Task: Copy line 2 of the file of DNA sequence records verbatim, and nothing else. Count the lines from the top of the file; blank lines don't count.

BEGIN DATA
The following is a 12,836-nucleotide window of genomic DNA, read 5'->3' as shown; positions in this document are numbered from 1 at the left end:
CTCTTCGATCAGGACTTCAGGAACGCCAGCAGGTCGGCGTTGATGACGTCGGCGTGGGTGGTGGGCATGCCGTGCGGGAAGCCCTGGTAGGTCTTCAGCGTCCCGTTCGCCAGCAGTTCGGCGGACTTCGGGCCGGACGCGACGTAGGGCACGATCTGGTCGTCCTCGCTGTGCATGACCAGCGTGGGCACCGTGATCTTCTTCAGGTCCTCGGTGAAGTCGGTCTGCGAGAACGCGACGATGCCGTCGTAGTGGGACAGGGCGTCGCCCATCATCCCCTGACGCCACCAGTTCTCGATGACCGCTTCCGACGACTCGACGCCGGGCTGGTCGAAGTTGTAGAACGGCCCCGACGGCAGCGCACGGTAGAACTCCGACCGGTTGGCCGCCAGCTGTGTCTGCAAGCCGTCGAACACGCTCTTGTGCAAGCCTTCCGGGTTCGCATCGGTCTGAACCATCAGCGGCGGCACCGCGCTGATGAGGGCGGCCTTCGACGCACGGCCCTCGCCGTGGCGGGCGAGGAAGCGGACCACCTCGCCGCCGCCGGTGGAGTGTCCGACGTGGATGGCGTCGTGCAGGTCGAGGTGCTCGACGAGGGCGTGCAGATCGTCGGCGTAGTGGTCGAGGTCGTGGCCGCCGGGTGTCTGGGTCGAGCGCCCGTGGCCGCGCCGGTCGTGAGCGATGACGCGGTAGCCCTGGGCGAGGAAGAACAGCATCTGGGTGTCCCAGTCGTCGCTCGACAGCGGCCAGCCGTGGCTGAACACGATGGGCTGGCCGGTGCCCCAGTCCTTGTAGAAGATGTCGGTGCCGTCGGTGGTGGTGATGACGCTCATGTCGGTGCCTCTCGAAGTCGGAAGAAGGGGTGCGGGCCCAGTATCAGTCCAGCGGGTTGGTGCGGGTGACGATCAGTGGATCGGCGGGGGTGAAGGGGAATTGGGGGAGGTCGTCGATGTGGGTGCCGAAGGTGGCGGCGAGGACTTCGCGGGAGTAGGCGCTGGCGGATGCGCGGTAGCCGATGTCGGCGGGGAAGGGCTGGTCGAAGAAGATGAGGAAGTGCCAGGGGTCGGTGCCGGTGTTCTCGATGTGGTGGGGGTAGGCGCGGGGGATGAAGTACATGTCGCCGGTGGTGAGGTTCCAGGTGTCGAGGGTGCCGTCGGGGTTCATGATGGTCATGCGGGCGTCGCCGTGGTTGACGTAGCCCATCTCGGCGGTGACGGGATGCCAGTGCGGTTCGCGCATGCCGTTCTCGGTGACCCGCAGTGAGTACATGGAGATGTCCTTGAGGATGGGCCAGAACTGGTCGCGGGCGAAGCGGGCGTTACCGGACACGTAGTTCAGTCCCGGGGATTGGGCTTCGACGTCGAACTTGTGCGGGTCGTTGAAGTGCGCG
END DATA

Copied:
CTCTTCGATCAGGACTTCAGGAACGCCAGCAGGTCGGCGTTGATGACGTCGGCGTGGGTGGTGGGCATGCCGTGCGGGAAGCCCTGGTAGGTCTTCAGCGTCCCGTTCGCCAGCAGTTCGGCGGACTTCGGGCCGGACGCGACGTAGGGCACGATCTGGTCGTCCTCGCTGTGCATGACCAGCGTGGGCACCGTGATCTTCTTCAGGTCCTCGGTGAAGTCGGTCTGCGAGAACGCGACGATGCCGTCGTAGTGGGACAGGGCGTCGCCCATCATCCCCTGACGCCACCAGTTCTCGATGACCGCTTCCGACGACTCGACGCCGGGCTGGTCGAAGTTGTAGAACGGCCCCGACGGCAGCGCACGGTAGAACTCCGACCGGTTGGCCGCCAGCTGTGTCTGCAAGCCGTCGAACACGCTCTTGTGCAAGCCTTCCGGGTTCGCATCGGTCTGAACCATCAGCGGCGGCACCGCGCTGATGAGGGCGGCCTTCGACGCACGGCCCTCGCCGTGGCGGGCGAGGAAGCGGACCACCTCGCCGCCGCCGGTGGAGTGTCCGACGTGGATGGCGTCGTGCAGGTCGAGGTGCTCGACGAGGGCGTGCAGATCGTCGGCGTAGTGGTCGAGGTCGTGGCCGCCGGGTGTCTGGGTCGAGCGCCCGTGGCCGCGCCGGTCGTGAGCGATGACGCGGTAGCCCTGGGCGAGGAAGAACAGCATCTGGGTGTCCCAGTCGTCGCTCGACAGCGGCCAGCCGTGGCTGAACACGATGGGCTGGCCGGTGCCCCAGTCCTTGTAGAAGATGTCGGTGCCGTCGGTGGTGGTGATGACGCTCATGTCGGTGCCTCTCGAAGTCGGAAGAAGGGGTGCGGGCCCAGTATCAGTCCAGCGGGTTGGTGCGGGTGACGATCAGTGGATCGGCGGGGGTGAAGGGGAATTGGGGGAGGTCGTCGATGTGGGTGCCGAAGGTGGCGGCGAGGACTTCGCGGGAGTAGGCGCTGGCGGATGCGCGGTAGCCGATGTCGGCGGGGAAGGGCTGGTCGAAGAAGATGAGGAAGTGCCAGGGGTCGGTGCCGGTGTTCTCGATGTGGTGGGGGTAGGCGCGGGGGATGAAGTACATGTCGCCGGTGGTGAGGTTCCAGGTGTCGAGGGTGCCGTCGGGGTTCATGATGGTCATGCGGGCGTCGCCGTGGTTGACGTAGCCCATCTCGGCGGTGACGGGATGCCAGTGCGGTTCGCGCATGCCGTTCTCGGTGACCCGCAGTGAGTACATGGAGATGTCCTTGAGGATGGGCCAGAACTGGTCGCGGGCGAAGCGGGCGTTACCGGACACGTAGTTCAGTCCCGGGGATTGGGCTTCGACGTCGAACTTGTGCGGGTCGTTGAAGTGCGCG